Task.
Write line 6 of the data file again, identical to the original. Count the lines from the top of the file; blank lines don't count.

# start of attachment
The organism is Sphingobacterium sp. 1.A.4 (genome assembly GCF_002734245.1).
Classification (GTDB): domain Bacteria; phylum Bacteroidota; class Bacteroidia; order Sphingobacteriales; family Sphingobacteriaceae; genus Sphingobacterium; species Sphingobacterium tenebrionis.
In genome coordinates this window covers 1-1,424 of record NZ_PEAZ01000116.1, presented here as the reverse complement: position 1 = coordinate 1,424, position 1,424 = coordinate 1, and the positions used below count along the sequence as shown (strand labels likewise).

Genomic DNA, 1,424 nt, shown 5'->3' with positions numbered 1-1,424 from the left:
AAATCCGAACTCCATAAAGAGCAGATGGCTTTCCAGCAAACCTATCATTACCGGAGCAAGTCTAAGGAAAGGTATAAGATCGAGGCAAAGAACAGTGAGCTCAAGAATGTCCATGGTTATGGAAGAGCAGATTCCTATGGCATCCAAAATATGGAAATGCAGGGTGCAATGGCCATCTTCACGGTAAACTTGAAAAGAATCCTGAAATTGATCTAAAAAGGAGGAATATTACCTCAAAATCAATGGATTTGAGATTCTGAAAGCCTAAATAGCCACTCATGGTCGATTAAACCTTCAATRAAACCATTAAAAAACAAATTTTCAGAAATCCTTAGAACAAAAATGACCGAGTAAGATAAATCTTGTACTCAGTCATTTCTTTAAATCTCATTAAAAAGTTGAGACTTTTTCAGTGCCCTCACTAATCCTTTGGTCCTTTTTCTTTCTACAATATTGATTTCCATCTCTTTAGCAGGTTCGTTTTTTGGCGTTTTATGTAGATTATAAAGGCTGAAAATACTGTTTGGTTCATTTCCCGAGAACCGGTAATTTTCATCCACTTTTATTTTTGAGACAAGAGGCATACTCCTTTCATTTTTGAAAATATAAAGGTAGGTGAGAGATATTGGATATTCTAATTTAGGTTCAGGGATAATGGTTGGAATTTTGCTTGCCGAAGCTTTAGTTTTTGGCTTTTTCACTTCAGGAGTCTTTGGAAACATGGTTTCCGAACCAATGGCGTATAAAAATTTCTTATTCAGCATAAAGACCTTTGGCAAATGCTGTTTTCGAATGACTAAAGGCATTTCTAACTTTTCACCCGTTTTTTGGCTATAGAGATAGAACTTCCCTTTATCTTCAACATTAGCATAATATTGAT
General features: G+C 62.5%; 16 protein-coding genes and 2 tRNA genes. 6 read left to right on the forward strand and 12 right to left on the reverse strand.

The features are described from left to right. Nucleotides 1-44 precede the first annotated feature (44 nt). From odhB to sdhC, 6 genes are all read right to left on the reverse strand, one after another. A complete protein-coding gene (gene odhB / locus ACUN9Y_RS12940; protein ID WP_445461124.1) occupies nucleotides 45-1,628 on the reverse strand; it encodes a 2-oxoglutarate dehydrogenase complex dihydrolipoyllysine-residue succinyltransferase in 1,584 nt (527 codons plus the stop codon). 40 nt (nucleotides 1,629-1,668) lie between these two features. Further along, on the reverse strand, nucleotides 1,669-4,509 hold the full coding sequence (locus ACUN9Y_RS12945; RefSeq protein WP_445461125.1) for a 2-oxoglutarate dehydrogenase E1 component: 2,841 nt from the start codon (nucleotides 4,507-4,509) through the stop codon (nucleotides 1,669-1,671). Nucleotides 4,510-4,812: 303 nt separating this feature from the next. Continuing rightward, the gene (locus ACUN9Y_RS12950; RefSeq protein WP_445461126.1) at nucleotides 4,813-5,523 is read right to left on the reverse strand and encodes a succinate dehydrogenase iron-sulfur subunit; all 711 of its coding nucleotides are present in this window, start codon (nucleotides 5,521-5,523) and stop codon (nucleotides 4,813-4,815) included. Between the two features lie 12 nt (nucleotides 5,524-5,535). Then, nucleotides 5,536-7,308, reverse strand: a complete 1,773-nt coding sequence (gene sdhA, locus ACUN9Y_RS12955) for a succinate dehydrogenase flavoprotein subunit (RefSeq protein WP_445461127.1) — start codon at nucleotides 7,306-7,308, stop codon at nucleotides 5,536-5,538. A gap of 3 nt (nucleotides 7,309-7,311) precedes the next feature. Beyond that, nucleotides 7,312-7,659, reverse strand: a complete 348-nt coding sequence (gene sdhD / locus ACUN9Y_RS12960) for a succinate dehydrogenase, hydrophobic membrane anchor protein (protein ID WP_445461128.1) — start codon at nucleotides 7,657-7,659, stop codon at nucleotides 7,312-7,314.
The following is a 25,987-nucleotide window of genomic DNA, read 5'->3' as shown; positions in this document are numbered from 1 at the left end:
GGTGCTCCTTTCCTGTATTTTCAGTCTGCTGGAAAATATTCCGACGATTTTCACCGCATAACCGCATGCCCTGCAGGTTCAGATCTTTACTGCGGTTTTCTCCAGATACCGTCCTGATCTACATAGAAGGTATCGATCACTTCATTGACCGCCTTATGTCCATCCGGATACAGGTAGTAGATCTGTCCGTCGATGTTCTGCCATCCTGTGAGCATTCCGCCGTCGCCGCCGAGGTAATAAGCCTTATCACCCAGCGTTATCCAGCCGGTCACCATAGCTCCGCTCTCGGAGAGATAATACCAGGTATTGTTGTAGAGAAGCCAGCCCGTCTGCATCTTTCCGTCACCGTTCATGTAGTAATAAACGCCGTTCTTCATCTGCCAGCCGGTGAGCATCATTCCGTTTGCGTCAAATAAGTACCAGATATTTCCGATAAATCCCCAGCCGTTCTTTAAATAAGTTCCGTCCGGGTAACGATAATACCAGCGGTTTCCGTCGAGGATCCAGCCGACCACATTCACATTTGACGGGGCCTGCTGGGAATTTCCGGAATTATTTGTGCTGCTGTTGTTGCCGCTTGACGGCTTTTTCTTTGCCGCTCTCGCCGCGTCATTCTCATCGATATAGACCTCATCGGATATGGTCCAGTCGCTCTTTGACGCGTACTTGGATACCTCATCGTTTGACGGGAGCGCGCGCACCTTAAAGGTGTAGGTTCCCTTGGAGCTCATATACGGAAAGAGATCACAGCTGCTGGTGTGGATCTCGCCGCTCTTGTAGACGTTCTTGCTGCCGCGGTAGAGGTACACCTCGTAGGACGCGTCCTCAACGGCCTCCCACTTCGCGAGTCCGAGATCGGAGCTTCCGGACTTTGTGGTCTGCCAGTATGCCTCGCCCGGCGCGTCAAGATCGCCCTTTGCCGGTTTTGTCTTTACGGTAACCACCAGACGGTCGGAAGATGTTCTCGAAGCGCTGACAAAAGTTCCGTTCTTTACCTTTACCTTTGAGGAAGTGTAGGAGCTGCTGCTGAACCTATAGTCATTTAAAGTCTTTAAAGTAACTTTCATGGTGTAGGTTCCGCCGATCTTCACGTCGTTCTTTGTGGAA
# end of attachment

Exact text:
General features: G+C 62.5%; 16 protein-coding genes and 2 tRNA genes. 6 read left to right on the forward strand and 12 right to left on the reverse strand.